Meet the Centre Communautaire Laic Juif of Brussels, Belgium, and its impressive work for genocide prevention and human rights awareness
“Genocide means any of the following acts committed with intent to destroy, in whole or in part, a national, ethnical, racial or religious group, as such:
(a) Killing members of the group;
(b) Causing serious bodily or mental harm to members of the group;
(c) Deliberately inflicting on the group conditions of life calculated to bring about its physical destruction in whole or in part;
(d) Imposing measures intended to prevent births within the group;
(e) Forcibly transferring children of the group to another group.”
Article II, UN Convention on the Prevention and Punishment of the Crime of Genocide, 9th Dec 1948
Once a month, around 10 people meet in a room at the Centre Communautaire Laic Juif (CCLJ) David Susskind in Brussels, Belgium. They vary in ages, occupations and ethnic origins, but one common thread ties them together: genocide. All of them have lived on their skin, or through that of their ancestors, four of the largest mass murders of the 20th century. Some descend from survivors to the Armenian and Assyrians genocides occurred during WWI, some are Jews whose families escaped the Holocaust, while others have themselves lived through the Tutsi extermination in 1990s Rwanda.
Seventy years after the ratification of the United Nations Genocide Convention, the Belgian Collective for Genocide Prevention and the Fight Against Denialism – founded in 2015 by a group of six to seven people- has two main purposes: first, to fight any form of denialism at both local and national levels. Secondly, to raise awareness and help putting an end to similar tragedies currently happening around the world or preventing future ones.
The Belgian Collective at CCLJ, as many other humanitarian organizations throughout the planet, will celebrate next week the 70th anniversary of the UN Genocide Convention and the Universal Declaration of Human Rights with dedicated events. In the human-rights community, this anniversary doesn’t come without some criticism: the UN’s definition of genocide has been deemed as insufficiently encompassing, posing issues for the legal punishment of more recent crimes. Not only its “intent” component is hard to conclusively prove, but also Article II fails to recognise other categories possibly subjectable to systematic mass murder, such as minorities with a different sexual orientation or political affiliation.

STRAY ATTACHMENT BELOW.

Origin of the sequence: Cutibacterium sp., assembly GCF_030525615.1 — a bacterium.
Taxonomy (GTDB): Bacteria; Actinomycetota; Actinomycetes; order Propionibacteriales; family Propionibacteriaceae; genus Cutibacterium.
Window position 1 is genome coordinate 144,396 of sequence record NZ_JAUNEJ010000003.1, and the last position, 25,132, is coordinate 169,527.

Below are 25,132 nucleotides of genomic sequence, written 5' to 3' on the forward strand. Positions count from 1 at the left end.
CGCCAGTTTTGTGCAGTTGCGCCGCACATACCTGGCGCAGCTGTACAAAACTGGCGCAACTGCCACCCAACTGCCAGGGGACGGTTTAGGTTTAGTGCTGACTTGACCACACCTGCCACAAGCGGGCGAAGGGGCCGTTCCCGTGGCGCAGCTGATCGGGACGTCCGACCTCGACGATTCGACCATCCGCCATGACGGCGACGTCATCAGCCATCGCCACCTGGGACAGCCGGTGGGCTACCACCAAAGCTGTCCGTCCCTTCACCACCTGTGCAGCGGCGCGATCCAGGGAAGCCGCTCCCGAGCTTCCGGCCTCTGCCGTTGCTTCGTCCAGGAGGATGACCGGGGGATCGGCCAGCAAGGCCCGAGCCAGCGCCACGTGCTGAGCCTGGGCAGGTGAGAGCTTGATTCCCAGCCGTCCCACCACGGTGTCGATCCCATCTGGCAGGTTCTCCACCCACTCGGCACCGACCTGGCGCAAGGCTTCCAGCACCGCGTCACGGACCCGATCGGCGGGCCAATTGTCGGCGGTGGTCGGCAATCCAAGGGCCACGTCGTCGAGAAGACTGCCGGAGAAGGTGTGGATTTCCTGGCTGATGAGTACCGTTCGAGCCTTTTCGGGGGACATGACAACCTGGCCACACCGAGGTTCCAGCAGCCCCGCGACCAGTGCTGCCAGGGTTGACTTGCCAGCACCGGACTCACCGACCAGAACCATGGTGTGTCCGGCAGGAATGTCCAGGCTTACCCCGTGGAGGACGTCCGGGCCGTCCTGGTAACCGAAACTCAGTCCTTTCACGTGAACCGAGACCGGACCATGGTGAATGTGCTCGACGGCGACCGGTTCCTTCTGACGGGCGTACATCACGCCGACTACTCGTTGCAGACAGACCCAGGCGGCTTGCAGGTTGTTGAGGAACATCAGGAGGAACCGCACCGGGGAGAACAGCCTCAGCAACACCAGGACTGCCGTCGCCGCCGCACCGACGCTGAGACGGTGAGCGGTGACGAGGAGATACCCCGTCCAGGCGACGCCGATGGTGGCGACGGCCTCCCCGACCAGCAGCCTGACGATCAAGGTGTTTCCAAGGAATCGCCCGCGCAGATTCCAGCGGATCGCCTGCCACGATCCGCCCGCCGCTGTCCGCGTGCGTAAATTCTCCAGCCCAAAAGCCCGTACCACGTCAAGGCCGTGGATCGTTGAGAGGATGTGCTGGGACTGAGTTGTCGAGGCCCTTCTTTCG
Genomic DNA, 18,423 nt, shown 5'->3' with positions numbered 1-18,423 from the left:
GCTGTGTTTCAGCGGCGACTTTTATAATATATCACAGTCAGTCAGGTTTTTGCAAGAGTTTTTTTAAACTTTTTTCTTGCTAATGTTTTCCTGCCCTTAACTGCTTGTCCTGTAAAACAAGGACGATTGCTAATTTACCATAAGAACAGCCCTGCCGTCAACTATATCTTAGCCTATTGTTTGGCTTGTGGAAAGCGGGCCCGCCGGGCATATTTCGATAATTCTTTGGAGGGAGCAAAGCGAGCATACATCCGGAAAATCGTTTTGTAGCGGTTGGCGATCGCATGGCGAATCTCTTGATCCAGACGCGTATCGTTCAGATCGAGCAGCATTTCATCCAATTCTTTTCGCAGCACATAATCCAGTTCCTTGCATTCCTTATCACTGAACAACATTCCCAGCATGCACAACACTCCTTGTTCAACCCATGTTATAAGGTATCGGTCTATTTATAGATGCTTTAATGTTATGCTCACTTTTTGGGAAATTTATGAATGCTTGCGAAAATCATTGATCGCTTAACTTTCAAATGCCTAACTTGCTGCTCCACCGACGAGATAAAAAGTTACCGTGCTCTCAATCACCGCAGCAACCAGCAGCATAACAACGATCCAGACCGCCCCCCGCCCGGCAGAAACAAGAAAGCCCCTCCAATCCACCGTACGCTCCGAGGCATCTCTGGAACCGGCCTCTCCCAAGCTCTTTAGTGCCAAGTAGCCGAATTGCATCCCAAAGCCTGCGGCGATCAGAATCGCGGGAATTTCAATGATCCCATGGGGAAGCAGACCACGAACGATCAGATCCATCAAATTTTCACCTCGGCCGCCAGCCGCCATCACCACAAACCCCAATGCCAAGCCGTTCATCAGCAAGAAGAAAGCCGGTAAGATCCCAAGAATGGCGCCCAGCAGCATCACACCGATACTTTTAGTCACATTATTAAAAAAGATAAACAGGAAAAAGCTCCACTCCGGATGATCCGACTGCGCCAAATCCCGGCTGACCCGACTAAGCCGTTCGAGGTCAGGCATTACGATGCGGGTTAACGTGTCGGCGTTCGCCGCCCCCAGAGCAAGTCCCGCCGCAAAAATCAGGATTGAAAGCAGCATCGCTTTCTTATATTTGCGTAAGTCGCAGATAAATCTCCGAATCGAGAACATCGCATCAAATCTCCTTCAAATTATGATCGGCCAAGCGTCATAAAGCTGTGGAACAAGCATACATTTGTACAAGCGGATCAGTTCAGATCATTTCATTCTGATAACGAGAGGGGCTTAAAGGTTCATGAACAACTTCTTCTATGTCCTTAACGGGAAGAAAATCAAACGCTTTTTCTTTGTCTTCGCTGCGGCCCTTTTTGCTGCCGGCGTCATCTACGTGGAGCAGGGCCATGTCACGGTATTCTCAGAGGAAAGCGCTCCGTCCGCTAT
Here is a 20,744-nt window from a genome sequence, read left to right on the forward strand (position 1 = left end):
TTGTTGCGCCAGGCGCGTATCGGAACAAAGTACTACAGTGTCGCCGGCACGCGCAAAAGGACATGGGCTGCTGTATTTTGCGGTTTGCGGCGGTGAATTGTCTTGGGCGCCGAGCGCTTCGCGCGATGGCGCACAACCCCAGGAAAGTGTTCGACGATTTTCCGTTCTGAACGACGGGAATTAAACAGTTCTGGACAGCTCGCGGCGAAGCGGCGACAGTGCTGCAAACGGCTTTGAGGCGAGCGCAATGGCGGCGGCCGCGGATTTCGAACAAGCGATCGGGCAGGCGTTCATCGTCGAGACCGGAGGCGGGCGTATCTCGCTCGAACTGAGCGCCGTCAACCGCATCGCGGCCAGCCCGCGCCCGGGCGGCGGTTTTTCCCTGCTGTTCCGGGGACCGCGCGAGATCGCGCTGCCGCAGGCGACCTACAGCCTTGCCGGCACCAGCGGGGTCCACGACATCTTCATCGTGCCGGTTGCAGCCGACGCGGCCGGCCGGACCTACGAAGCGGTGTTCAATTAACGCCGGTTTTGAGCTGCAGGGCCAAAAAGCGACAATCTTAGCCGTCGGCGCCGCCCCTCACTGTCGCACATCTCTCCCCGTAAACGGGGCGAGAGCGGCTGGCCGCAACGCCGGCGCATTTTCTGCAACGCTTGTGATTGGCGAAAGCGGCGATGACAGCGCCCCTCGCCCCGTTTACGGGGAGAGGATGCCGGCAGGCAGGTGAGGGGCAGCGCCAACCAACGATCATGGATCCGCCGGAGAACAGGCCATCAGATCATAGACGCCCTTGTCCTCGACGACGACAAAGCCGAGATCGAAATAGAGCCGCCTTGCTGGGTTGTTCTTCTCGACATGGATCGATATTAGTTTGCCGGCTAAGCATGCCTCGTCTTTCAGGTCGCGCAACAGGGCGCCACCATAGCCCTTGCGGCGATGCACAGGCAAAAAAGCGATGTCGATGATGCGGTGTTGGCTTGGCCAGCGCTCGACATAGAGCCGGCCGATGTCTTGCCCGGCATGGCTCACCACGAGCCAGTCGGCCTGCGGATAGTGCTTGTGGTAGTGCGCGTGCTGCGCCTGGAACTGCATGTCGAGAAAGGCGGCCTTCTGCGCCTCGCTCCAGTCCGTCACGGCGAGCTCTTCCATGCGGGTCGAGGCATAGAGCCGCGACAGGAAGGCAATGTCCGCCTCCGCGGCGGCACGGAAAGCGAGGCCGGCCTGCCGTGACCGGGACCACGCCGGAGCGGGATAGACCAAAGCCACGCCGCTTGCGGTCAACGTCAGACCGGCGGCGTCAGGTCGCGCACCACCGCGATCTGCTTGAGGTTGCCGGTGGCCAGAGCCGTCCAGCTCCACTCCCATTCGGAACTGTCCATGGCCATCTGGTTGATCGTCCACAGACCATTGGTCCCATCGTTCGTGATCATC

The UN’s definition of genocide was developed right after the Jewish Holocaust by Jewish-Polish lawyer Raphael Lemkin. It was inevitably was shaped around that one episode, in order to impede it from happening ever again. And while the Belgian Collective reserves special attention to the Shoah, the deadliest genocide ever in numbers, it has opted to approach the issue with a pluralistic, rather than monolithic approach, encompassing different experiences across time and space.
“All of us were fed up with the segregation in the treatment of different genocides,” said Gregoire Jakhian, one of the founding members of the committee, a lawyer whose grandparents survived the Armenian genocide. “The diversity among the survivors, the mere experience of exchanging the suffering, is a true help and an added value.”
The Collective’s monthly meetings are attended by an average of 10 to 20 people. The representatives of four associations constitute its bulk. The Jewish CCLJ is the largest in number, followed in order by the Armenian community, the Tutsi and Assyrian associations. On the top of that, individuals with no personal connection to genocide, generally academics or members of local NGOs, regularly participate.
During the meetings, survivors and their descendants come together and discuss their strategies aimed at criminalizing the denial of past genocides and spread information that could help preventing the next ones, joined by novelists, historians and even Belgian MPs, said Jakhian.
The perspectives within the Collective are incredibly diverse. The presence of non-survivors is particularly important, according to Jakhian, as their focus is more present- and future-oriented, therefore they can steer the group towards views and ideas that, being constituted by victims of past genocides, it might sometimes overlook. Among those with a personal connection to genocide, the crucial difference in perspective is dictated by time: while Armenians and Assyrians are 3rd– or 4th-generation survivors and Jews are 2nd– , if not 3rd-generation ones, the Tutsis have directly experienced murder and violence and present more immediate scars, noted Jakhian.